The Light for Change

At the beginning of a new year, ‘change’ is on our minds. We consider dieting, exercising, forming healthy habits and other disciplines. And maybe even some plans are made. A couple weeks ago, we ordered a new scale. And it arrived promptly at our door on New Year’s Eve. Good timing. Now, will it work? And I don’t mean the scale.

I saw this funny cartoon in one of my social media feeds. It shows lots of people crowded in a church building all leaning intentionally to block the door. Outside knocking on the door is a figure that is supposed to be Jesus. The caption underneath reads: “Don’t allow Him in. He will change everything!”

Church people aren’t usually the type to welcome change. We don’t normally associate Jesus with change. Or, rather, we don’t acknowledge that walking with Jesus will. 

And yet, Bishop Michael Pryse confesses that in this COVID time he has seen something different in the Eastern Synod. He writes, “In the last nine months, I have learned that our church has a much greater capacity to change than I ever thought imaginable. We pivoted and established new models for ministry in a matter of weeks. We figured out new ways to engage in worship, learning, pastoral care and outreach ministries! I was amazed!

“And I hereby pledge to never again utter the words, ‘How many Lutherans does it take to change a lightbulb?’ ‘Change?’ The last nine months have proven that we can, and we did!”[1]

How does growth and change happen in each of us? And do we want to let this growth happen in our lives? Or do we resist it at every possible turn?

A cherished tradition at Christmas is the candlelight service, when worshippers gather in a darkened room and share the light of Christ. Passing candlelight is not easy but is also the way the One Light is conveyed to the whole assembly. When everyone’s candles are lighted, we all participate in the One Light of Christ. The small light we hold is no different from the first candle, the source. We are not Jesus, but we participate in his energy, his life and his light.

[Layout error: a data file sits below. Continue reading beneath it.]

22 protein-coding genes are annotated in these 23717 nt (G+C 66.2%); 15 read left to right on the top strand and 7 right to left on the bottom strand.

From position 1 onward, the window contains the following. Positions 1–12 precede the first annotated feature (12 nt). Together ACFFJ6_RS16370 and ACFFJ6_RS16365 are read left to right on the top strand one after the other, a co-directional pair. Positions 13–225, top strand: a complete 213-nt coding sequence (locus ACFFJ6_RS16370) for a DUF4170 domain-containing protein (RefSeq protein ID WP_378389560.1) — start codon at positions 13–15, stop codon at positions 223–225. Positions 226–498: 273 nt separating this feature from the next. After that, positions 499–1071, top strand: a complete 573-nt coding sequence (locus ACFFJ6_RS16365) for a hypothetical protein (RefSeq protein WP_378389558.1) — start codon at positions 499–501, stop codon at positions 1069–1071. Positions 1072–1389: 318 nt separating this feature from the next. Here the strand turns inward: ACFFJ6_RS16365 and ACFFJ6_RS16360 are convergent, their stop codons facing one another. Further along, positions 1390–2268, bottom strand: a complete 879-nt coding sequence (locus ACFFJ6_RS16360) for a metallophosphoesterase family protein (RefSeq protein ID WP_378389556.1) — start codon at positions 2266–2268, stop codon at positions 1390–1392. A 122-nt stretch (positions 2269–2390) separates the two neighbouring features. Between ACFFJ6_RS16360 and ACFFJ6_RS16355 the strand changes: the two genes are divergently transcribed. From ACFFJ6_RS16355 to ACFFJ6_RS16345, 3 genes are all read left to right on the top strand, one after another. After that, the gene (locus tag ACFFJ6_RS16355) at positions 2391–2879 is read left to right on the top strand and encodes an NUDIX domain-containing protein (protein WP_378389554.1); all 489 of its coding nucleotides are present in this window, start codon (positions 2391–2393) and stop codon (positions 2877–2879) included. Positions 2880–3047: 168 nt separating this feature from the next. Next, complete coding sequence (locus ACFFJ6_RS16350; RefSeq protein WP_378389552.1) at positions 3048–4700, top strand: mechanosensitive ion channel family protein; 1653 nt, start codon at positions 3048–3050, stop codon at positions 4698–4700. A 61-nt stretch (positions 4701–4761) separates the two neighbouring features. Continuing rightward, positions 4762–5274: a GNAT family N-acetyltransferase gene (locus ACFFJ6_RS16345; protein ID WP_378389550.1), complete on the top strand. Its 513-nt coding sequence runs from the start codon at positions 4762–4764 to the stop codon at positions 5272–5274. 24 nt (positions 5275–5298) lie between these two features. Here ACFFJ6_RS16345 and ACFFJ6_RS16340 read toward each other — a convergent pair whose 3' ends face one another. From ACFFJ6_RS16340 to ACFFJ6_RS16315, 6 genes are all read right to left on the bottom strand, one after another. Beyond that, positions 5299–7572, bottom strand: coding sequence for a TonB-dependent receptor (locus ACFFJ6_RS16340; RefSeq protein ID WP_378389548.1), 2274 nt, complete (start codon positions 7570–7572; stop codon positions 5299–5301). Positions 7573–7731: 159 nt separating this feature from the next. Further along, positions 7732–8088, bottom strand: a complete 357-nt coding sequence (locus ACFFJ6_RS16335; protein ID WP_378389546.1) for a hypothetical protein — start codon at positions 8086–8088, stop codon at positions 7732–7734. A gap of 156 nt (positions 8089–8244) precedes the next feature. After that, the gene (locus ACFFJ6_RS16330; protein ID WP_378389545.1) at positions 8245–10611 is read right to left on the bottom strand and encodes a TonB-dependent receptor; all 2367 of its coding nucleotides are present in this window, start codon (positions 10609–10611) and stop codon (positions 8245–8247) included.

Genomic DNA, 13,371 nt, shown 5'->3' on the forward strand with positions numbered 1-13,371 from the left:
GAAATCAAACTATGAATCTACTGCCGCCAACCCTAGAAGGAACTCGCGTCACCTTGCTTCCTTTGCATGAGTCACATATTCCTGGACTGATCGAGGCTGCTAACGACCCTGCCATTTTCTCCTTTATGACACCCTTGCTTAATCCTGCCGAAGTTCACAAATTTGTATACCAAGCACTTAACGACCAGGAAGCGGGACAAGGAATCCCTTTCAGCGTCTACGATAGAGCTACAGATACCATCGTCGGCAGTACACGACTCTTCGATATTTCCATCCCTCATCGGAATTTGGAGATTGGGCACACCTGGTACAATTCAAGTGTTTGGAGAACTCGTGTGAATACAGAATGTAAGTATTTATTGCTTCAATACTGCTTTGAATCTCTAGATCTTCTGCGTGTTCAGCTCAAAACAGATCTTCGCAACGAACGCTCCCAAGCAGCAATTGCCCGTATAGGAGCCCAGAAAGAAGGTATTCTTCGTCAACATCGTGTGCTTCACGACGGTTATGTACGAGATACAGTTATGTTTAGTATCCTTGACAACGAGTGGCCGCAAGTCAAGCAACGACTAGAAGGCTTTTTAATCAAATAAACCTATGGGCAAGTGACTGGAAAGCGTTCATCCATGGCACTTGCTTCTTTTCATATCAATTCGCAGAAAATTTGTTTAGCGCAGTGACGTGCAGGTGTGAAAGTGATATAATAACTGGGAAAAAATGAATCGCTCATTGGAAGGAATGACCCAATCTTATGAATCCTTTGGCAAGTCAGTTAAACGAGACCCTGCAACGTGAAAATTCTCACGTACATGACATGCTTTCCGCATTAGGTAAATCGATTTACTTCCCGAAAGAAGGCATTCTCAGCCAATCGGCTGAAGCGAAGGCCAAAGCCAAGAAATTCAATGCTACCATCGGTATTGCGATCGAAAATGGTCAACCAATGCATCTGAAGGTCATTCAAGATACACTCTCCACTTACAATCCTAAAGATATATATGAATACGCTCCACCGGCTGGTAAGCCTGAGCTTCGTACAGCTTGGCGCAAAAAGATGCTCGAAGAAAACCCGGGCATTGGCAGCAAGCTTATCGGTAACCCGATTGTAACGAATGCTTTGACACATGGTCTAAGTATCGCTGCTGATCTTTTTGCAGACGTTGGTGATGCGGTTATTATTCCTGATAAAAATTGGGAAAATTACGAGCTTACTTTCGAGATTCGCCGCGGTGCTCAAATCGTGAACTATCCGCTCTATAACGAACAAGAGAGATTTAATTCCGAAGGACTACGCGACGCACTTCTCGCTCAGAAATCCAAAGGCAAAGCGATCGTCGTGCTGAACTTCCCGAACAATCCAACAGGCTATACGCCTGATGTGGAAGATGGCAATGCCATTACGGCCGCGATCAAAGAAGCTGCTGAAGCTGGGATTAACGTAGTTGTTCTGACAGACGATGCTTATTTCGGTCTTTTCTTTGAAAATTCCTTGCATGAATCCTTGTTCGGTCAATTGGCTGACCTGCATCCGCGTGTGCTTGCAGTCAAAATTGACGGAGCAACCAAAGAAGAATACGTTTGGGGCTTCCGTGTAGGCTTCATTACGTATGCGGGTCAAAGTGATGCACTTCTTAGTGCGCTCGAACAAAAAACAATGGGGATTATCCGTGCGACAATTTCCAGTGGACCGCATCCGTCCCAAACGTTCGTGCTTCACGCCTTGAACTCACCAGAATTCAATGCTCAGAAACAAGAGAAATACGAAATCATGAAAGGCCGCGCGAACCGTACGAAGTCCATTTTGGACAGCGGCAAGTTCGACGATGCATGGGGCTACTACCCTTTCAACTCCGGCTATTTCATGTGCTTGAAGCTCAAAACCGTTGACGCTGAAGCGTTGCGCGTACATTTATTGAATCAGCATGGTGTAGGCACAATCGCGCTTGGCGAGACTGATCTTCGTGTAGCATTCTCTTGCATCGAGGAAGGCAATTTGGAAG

Symeon the New Theologian said, “Just as if you lit a flame from a flame, it is the whole flame you receive.”[2]

The Baptism of our Lord indicates that, in our baptism, we have the capacity to experience, first-hand, God’s presence directly. Our very lives reflect the ‘whole flame’ that we have received. To what degree we experience God depends on God’s loving initiative—grace, on the one hand; and our response on the other hand.

Sixteenth century Spanish mystic John of the Cross takes up the analogy of a smudgy window to make the connection between God’s grace and our response. A smudgy window, he says, is less able to transmit the sunlight shining through it. The more cleaned and polished the window, the more identical it appears with the rays of sunshine. While the nature of the window is distinct from the sun’s ray, a clean window better participates in the ray of sunlight that passes through it.[3]

It is not easy to wipe the smudge off. Sin is so entrenched within our ego that it might very well take a lifetime and beyond for all the dirt to be cleaned out. Since the time John of the Cross mused about smudge and light centuries ago, other poets and writers have commented on how the light gets to us and is reflected from us. 

More recently, Leonard Cohen wrote about how there is a crack in everything, and that’s how the light gets in. Whether it is through our weakness or strength, we turn towards the light in whatever way we can, to do better. The pinprick of light already shining in us slowly burns and cleanses. And we change.

In the end, the personal encounter with God changes us, so that others may experience Christ more fully in us. Our job, in the end, is not to horde the light for ourselves. The experience of the Christmas Eve candlelight service would be spoiled if no one passed their candlelight along. Our purpose is to share the candlelight to our neighbour, so they, too, may have the joy of holding and reflecting the light of Christ in their lives. 

As I said, passing the light is not easy. It’s tricky. And never a perfect art form. Sometimes it doesn’t work out so well for us, or for our neighbour. Wax gets spilled. Wicks get snuffed. But, still, we try and try again. 

In the end, our participation in God’s energy, life and light means more than dwelling on debates and disagreements about our essence and/or Christ’s essence. It’s about participating in, and being changed because of, our personal experience with the Light – with Jesus. Twentieth-century American poet, W.H. Auden, offers what I consider a prayer for our imperfect response to, and sharing of, God’s grace:

How should we like it were stars to burn

With a passion for us we could not return?

If equal affection cannot be,

Let the more loving one be me.[4]


[1] Bishop Michael Pryse, “Adieu—‘to God’—2020” Canada Lutheran (Vol.35, No.8, December 2020) p.30.

[2] Symeon the New Theologian was an eleventh century Byzantine Christian monk and mystic revered to this day by Eastern, Orthodox Christians. Cited in Richard Rohr, “Christ Born In Us” Incarnation (Daily Meditations, December 25, 2020), www.cac.org

[3] Cited in Rohr, ibid., December 10, 2020.

[4] W.H. Auden, “The More Loving One” www.poets.org

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